A hunger strike by more than 14,000 Argentine prisoners demanding swifter trials has ended after two weeks.
The prisoners' protest was non-violent
It was called off after protesters reached a deal with the authorities, which included the easing of restrictions on early releases.
The strike began in one prison near the capital, Buenos Aires, and quickly spread to others in the region.
The prisoners maintained a dialogue with officials throughout the protest, and there was no violence.
The agreement that ended the strike included a ruling by the highest court in Buenos Aires province that time spent in jail should now count as part of any eventual sentence, Reuters news agency reports.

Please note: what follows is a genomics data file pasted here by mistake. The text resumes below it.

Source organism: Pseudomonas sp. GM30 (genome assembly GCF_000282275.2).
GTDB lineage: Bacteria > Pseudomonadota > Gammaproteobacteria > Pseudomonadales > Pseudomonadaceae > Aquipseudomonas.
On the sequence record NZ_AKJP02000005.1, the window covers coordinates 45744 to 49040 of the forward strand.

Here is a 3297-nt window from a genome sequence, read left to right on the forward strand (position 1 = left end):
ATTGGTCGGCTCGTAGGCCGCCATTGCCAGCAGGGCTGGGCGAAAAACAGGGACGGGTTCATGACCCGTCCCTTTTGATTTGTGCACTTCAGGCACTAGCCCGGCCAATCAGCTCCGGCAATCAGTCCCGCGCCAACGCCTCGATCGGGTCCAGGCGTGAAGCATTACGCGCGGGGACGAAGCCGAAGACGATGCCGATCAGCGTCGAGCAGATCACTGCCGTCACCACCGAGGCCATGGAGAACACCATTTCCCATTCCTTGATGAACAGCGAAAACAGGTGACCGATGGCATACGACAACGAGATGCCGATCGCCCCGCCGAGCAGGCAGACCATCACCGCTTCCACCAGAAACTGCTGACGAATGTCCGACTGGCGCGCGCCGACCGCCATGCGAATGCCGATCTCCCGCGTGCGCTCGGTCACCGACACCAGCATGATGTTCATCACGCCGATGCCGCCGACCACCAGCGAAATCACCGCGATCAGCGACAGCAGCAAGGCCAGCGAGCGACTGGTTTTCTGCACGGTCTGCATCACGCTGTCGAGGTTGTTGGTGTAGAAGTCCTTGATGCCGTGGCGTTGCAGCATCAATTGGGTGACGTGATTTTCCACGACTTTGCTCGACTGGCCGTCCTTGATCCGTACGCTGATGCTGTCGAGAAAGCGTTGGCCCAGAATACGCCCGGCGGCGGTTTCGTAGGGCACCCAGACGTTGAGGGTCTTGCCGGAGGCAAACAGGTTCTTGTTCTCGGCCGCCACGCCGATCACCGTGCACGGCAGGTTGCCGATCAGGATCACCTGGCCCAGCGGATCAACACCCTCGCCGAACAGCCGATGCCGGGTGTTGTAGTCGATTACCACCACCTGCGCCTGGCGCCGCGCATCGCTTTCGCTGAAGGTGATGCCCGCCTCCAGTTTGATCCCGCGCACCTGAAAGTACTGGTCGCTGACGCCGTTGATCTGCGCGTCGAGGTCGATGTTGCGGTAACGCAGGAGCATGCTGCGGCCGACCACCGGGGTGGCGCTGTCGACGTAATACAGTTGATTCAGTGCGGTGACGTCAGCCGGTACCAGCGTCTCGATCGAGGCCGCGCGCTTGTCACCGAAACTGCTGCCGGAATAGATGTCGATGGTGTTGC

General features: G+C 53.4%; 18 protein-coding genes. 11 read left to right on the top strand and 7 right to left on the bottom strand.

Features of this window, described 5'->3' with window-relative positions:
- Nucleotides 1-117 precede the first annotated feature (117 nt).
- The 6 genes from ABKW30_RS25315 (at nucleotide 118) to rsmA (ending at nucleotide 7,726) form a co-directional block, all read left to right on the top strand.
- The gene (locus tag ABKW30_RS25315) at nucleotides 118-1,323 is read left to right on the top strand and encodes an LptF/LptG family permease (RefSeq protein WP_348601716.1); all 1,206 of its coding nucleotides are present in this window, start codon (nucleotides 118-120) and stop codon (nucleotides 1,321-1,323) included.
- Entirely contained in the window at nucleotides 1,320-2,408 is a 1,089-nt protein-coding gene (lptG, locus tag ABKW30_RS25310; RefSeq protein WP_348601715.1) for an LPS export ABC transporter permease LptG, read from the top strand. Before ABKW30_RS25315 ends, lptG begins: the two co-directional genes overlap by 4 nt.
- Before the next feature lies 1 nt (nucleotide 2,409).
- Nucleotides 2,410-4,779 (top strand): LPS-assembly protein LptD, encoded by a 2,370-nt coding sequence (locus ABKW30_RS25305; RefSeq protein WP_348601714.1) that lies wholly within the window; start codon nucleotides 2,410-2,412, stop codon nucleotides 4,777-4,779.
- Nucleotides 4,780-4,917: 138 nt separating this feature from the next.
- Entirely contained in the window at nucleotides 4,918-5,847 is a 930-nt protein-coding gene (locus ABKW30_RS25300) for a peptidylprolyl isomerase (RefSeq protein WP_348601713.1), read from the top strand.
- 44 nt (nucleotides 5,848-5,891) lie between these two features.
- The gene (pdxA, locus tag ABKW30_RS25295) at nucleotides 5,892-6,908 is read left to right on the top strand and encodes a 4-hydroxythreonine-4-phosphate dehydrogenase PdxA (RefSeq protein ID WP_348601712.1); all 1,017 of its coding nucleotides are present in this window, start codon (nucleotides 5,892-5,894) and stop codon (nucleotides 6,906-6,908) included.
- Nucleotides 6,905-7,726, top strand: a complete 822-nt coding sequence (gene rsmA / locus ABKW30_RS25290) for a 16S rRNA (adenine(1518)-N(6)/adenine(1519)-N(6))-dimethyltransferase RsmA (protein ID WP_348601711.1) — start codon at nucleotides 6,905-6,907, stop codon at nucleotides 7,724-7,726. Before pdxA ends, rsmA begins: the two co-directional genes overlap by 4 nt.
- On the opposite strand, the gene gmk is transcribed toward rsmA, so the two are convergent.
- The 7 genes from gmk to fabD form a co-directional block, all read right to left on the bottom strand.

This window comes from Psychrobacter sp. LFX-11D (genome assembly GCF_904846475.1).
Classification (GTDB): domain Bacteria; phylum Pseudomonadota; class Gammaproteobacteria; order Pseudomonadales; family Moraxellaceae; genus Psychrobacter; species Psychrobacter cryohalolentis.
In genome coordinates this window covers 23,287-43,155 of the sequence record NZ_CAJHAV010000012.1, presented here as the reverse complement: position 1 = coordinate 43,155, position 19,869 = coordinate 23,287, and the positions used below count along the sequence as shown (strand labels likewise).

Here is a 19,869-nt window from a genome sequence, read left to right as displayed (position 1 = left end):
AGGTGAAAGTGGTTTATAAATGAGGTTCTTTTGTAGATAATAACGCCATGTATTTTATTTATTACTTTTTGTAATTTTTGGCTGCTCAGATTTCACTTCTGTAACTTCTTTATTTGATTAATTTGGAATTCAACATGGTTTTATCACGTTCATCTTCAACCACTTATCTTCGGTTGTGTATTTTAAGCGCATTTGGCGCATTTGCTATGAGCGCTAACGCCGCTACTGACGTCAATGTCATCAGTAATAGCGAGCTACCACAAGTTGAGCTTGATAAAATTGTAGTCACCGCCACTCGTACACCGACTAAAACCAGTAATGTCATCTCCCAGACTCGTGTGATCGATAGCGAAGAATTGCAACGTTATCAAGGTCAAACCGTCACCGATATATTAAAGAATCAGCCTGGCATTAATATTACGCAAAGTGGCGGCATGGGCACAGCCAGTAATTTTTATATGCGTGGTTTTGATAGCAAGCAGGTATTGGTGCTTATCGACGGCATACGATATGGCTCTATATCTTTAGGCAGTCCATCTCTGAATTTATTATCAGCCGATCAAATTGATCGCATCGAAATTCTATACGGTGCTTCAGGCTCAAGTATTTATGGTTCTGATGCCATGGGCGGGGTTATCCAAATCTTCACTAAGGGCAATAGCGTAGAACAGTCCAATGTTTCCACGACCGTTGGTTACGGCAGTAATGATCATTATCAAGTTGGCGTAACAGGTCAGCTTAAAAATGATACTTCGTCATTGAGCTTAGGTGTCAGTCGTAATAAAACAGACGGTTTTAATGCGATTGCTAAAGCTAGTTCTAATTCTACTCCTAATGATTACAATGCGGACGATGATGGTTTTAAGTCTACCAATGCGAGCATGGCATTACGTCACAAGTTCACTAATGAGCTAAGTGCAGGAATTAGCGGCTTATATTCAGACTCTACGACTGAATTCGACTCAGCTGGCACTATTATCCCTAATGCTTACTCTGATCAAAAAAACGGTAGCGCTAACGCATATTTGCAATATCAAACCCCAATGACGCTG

Strike leaders said more than 80% of inmates were awaiting trial and were demanding that the legal system should be speeded up.
Some inmates are not scheduled to appear in court until 2013.
The strikers also called for better conditions. Official figures show the prison population has almost doubled in the past five years.
The BBC's Daniel Schweimler in Buenos Aires says prison conditions in Argentina, like most of Latin America, are generally poor, with overcrowding, poor food and corruption leading to frequent outbreaks of violence, and sometimes full-scale riots.
Prisoners at almost 30 jails joined in the latest hunger strike.
All inmates - apart from the elderly and those suffering from Aids and tuberculosis - took part.